cloud chamber effect
See condensation cloud.
cloud top height
The maximal altitude to which a nuclear mushroom cloud
cluster bomb unit
An aircraft store composed of a dispenser and
submunitions. Also called CBU
Permanent echoes, cloud, or other atmospheric echo on
radar scope; as contact has entered scope clutter. See also
An ad hoc arrangement between two or more nations for
common action. See also alliance; multinational.
Multinational action outside the bounds of established
alliances, usually for single occasions or longer cooperation in
a narrow sector of common interest. See also alliance;
coalition; multinational operations.
coalition coordination cell
An ad hoc unified or sub-unified staff organization
composed of staff elements required to integrate coalition
contributions (forces and capabilities) into a contingency
operation. Also called CCC.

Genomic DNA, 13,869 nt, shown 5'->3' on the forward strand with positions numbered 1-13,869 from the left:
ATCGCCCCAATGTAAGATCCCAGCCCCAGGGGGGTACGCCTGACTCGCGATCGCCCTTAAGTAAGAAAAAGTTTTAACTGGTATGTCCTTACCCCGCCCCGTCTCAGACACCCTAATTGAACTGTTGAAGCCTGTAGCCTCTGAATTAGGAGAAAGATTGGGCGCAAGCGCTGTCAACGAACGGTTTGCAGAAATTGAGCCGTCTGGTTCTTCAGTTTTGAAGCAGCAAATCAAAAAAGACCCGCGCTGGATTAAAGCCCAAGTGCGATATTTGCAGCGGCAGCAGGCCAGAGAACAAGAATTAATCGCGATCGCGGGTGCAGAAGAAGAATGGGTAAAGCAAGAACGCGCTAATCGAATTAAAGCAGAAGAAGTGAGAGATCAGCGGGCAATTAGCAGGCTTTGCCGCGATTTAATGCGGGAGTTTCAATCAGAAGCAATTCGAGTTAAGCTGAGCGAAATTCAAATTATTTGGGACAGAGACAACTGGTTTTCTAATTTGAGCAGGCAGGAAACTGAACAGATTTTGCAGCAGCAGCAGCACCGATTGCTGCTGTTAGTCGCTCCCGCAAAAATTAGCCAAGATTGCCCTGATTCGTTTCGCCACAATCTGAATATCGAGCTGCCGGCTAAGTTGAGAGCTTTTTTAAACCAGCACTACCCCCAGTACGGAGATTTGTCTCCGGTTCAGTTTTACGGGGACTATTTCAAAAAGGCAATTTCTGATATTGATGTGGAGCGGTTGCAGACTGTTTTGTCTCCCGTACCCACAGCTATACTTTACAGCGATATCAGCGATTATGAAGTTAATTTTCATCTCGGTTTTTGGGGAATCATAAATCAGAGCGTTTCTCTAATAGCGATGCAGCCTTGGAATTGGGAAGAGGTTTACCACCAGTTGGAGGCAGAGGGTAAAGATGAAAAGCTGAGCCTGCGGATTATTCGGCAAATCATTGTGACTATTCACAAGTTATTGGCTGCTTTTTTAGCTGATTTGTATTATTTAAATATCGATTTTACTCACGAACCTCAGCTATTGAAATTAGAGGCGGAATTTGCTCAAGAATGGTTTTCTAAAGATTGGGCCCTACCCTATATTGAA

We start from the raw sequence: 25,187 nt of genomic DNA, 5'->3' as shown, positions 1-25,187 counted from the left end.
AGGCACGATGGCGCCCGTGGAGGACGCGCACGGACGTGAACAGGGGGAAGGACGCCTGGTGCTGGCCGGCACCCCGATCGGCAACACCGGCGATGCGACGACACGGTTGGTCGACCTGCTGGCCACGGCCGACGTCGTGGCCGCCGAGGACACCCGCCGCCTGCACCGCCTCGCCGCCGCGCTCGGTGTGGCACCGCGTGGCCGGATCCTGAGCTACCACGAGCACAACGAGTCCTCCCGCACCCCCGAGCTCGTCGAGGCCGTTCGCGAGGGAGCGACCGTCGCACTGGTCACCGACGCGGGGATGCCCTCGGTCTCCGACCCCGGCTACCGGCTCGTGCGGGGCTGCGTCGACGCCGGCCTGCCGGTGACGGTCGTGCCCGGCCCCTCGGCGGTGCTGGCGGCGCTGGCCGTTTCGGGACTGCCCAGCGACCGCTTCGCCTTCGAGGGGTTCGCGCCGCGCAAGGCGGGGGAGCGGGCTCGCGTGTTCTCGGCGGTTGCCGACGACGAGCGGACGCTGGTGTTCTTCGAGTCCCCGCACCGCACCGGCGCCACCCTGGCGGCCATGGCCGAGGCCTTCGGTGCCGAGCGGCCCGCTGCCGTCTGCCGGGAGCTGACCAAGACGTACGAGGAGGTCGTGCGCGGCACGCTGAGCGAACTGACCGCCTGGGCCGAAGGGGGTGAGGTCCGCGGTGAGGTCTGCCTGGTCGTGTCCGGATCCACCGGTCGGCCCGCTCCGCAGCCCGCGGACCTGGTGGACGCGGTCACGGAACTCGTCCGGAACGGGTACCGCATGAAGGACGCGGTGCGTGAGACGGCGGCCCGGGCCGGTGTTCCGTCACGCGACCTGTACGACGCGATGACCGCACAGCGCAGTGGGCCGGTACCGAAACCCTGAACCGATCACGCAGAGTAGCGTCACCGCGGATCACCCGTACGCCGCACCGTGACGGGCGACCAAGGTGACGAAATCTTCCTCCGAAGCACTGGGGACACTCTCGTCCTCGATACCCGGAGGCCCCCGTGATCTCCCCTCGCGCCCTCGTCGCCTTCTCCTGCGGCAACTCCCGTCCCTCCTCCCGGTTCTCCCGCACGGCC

In naval mine warfare, a relatively insensitive
With respect to exports, a cooperative arrangement (e.g.,
US Government or company with foreign government or company) by
which finished parts, components, assemblies, or subassemblies
are provided to an eligible foreign government, international
organization, or commercial producer for the assembly of an
end-item or system. This is normally accomplished under the
provisions of a manufacturing license agreement per the US
International Traffic in Arms Regulation and could involve the
implementation of a government-to-government memorandum of
A convoy whose voyage lies in general on the
continental shelf and in coastal waters.
A geographic division of a coastal area, established for
organization and command purposes in order to ensure the